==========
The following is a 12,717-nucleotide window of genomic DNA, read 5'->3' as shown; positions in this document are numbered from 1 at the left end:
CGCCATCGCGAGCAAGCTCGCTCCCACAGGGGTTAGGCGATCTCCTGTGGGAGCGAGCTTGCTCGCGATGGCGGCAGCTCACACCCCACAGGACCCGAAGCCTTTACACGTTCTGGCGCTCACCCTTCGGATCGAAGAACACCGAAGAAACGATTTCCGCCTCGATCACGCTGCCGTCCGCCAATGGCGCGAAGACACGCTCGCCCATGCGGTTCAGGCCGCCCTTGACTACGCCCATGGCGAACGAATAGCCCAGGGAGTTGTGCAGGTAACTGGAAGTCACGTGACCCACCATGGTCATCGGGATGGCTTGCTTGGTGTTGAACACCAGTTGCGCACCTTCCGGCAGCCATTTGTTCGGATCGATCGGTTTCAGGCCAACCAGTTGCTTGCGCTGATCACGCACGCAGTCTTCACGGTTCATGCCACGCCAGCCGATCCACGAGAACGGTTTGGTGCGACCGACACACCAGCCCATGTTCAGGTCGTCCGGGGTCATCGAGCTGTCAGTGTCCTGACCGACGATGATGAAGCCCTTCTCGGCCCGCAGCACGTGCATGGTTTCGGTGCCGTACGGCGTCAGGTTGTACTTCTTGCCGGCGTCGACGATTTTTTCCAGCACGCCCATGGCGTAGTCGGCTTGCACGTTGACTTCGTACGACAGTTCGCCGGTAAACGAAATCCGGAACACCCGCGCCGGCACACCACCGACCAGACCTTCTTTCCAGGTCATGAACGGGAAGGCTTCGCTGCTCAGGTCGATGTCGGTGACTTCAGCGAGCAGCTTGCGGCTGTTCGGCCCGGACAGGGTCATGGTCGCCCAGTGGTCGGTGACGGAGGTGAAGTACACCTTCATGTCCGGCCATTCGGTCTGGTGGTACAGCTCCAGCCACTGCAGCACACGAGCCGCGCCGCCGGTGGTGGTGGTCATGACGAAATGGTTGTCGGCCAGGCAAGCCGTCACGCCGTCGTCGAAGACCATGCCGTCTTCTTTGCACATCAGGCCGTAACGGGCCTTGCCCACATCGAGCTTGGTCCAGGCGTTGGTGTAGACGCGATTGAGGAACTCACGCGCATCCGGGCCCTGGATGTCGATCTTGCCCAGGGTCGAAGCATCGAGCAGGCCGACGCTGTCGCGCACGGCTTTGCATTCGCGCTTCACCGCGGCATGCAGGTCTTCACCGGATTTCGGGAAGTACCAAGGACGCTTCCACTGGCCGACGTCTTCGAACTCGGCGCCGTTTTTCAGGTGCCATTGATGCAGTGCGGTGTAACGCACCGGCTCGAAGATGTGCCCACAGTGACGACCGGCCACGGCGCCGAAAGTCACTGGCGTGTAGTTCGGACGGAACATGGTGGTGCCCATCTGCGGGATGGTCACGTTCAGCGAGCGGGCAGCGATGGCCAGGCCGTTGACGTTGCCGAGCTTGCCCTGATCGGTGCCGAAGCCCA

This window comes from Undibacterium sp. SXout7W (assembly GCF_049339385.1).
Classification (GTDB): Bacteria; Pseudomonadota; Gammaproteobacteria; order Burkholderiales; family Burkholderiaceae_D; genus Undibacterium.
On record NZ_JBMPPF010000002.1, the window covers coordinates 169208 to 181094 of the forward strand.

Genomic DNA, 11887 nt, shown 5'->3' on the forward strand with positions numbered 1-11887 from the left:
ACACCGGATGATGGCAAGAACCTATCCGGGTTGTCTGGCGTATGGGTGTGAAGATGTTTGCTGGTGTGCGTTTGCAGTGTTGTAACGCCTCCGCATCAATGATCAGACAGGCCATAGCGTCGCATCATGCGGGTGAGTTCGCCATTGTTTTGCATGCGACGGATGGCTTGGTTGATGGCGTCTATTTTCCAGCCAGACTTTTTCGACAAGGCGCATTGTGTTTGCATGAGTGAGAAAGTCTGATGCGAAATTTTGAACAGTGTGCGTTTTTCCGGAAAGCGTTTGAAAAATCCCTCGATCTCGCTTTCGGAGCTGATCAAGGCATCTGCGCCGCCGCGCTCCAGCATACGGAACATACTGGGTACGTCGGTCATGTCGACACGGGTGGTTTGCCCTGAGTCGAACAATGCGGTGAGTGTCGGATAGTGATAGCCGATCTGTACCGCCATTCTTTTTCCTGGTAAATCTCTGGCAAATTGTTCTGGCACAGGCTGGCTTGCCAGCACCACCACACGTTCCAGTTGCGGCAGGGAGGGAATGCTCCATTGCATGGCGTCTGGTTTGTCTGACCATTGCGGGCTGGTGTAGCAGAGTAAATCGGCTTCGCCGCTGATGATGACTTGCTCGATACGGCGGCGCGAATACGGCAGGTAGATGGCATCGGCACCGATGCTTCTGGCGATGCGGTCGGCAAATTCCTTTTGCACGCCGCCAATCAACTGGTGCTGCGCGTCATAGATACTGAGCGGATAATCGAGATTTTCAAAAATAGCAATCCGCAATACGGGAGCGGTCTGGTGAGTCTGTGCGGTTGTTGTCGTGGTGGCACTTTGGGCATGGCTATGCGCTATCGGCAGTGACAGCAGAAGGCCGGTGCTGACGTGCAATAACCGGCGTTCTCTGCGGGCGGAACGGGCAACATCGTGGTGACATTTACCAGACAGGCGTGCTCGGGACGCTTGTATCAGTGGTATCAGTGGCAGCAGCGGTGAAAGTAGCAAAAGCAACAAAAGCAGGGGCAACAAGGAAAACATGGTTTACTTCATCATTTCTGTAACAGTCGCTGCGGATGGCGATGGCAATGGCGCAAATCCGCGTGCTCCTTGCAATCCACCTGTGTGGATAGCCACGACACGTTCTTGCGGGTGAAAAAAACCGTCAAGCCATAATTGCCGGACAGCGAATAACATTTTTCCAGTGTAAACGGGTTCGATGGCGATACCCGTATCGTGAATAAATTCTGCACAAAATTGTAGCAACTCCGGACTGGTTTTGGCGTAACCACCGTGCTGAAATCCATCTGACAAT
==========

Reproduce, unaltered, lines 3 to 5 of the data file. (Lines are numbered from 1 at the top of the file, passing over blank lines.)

This window comes from Undibacterium sp. SXout7W (assembly GCF_049339385.1).
Classification (GTDB): Bacteria; Pseudomonadota; Gammaproteobacteria; order Burkholderiales; family Burkholderiaceae_D; genus Undibacterium.
On record NZ_JBMPPF010000002.1, the window covers coordinates 169208 to 181094 of the forward strand.